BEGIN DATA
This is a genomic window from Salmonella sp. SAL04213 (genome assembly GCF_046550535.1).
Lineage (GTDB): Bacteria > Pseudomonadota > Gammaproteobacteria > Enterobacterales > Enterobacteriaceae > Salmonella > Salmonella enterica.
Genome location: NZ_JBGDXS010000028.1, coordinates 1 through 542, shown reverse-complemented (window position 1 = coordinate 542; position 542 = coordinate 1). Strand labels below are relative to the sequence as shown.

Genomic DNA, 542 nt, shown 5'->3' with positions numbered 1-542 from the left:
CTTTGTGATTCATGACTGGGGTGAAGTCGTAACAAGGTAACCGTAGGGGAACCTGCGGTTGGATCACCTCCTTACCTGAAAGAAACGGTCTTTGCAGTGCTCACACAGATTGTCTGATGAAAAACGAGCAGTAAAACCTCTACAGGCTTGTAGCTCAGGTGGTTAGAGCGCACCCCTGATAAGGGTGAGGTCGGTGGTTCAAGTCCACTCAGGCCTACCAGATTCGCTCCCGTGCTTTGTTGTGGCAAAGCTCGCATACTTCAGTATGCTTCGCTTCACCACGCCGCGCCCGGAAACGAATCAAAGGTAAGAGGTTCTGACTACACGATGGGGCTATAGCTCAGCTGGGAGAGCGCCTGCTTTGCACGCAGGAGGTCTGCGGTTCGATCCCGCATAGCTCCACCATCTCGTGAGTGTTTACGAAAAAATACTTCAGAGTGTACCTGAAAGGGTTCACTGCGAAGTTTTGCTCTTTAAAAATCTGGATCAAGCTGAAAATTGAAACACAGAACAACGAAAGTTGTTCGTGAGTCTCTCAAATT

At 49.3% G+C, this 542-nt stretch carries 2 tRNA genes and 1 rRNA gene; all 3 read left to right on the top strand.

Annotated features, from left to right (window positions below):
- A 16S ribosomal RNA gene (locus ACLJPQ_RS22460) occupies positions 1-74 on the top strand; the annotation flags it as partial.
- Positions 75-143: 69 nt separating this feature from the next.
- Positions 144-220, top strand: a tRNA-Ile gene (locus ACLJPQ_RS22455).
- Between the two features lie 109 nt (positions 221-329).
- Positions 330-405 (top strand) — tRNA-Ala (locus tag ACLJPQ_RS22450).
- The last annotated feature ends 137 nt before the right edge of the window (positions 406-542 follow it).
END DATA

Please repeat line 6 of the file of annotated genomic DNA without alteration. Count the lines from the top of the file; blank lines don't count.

At 49.3% G+C, this 542-nt stretch carries 2 tRNA genes and 1 rRNA gene; all 3 read left to right on the top strand.